RAIL shipments of nuclear material from the north of Scotland to England have begun.
• Decision to transport material to Sellafield criticised but National Decommissioning Authority say dealing with fuel at Dounreay ‘more expensive’
• Around 90 journeys have been planned between the two facilities
• Shipments will cost an estimated £60 million
The first of 90 planned journeys from Dounreay in Caithness to Sellafield in Cumbria is understood to have taken place overnight on Monday into Tuesday.
A total of 44 tonnes of breeder material is being transported 400 miles for reprocessing into plutonium and uranium to be used as fuel at other nuclear plants.
While criticised by environmental groups, including Friends of the Earth, the National Decommissioning Authority said it was cheaper than dealing with it at Dounreay.
Nigel Lowe of the NDA said: “We selected rail because it is used now for moving fuel between different nuclear sites.
“It has actually been used since 1962 and during that time racked up nearly 12million miles of fuel movements without there ever being a radioactive leak.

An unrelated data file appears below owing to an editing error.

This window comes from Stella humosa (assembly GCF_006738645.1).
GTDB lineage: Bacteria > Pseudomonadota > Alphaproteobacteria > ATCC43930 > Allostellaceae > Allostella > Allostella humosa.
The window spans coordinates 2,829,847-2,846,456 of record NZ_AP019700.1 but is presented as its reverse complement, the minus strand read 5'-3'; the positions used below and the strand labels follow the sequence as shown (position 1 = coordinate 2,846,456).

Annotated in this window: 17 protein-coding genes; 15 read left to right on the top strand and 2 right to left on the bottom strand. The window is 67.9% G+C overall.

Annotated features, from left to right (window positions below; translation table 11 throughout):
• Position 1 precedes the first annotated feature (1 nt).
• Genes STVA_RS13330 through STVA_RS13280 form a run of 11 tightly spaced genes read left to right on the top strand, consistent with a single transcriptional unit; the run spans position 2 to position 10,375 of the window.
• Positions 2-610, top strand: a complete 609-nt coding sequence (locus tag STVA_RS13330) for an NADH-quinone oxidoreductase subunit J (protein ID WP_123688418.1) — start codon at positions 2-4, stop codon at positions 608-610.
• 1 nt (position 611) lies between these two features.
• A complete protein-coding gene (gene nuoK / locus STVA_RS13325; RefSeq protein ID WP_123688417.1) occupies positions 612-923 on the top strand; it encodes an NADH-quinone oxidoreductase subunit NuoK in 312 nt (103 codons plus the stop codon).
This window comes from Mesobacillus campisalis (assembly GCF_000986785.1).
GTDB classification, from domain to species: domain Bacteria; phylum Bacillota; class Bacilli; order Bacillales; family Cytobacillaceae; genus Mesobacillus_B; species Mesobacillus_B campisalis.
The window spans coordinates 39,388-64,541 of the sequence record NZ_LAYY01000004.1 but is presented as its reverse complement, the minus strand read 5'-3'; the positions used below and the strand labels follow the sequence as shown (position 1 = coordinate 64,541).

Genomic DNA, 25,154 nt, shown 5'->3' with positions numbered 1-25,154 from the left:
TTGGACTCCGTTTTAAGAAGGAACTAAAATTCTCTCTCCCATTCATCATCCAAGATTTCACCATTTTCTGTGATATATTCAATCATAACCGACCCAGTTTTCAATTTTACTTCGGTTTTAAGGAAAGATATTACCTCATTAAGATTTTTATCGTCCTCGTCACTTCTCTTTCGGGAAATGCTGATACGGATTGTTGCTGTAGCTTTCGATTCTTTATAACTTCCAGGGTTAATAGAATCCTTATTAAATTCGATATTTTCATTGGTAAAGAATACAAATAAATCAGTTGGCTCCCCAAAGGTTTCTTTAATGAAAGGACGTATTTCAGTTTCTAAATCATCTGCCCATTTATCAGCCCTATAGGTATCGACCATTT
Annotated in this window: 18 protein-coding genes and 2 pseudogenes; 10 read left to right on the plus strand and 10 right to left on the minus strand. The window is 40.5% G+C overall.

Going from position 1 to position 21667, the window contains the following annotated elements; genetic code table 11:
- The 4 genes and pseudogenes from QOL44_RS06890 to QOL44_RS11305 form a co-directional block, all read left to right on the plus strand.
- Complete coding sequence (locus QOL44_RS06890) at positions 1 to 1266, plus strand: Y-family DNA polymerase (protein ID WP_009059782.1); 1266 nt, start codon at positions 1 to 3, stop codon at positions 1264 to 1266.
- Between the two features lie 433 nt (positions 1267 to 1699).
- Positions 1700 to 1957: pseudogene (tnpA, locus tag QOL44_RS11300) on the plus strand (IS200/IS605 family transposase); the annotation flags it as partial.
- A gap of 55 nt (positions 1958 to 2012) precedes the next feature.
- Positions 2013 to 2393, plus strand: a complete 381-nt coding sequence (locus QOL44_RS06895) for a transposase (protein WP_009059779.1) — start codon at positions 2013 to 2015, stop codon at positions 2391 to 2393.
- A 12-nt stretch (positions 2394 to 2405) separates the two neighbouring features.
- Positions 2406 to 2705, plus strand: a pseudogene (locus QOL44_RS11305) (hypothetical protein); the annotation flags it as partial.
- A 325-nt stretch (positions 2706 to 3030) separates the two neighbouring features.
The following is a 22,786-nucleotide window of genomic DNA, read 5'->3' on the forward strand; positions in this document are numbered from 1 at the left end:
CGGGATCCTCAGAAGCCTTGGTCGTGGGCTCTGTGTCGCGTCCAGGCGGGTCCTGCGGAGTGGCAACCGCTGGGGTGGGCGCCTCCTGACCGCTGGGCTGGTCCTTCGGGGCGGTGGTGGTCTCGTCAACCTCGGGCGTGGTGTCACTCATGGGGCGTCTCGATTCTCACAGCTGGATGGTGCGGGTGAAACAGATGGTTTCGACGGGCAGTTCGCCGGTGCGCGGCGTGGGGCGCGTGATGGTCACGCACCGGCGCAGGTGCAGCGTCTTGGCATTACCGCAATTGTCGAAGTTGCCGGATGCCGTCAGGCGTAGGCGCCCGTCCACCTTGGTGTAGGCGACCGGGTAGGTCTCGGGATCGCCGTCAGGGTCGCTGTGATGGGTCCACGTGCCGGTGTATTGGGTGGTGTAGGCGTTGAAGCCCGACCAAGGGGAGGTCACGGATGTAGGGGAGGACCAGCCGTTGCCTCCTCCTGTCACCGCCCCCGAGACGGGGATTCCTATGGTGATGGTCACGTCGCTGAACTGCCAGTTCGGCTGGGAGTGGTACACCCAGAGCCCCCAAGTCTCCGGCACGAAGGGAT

“The safety record is truly exemplary. All the movements have to be cleared by independent regulators who require very strict contingency planning to be in place.”
He added: “We have the facilities at Sellafield to reprocess the material. We would have to build additional facilities at Dounreay, but seeingS we have capacity at Sellafield it would not be a good use of taxpayers’ money.”
The shipments are costing an estimated £60million. The material comprises cylinders of uranium metal, about 150mm long and 35mm in diameter known as “pucks”.
Fourteen pucks are stacked end-to-end in a stainless steel tube. The tubes were positioned vertically to form an outer ring around experimental Dounreay Fast Reactor (DFR).
Campaign group Nuclear Free Local Authorities (NFLA) and Shetland Islands Council had wanted it to be stored at the Caithness site.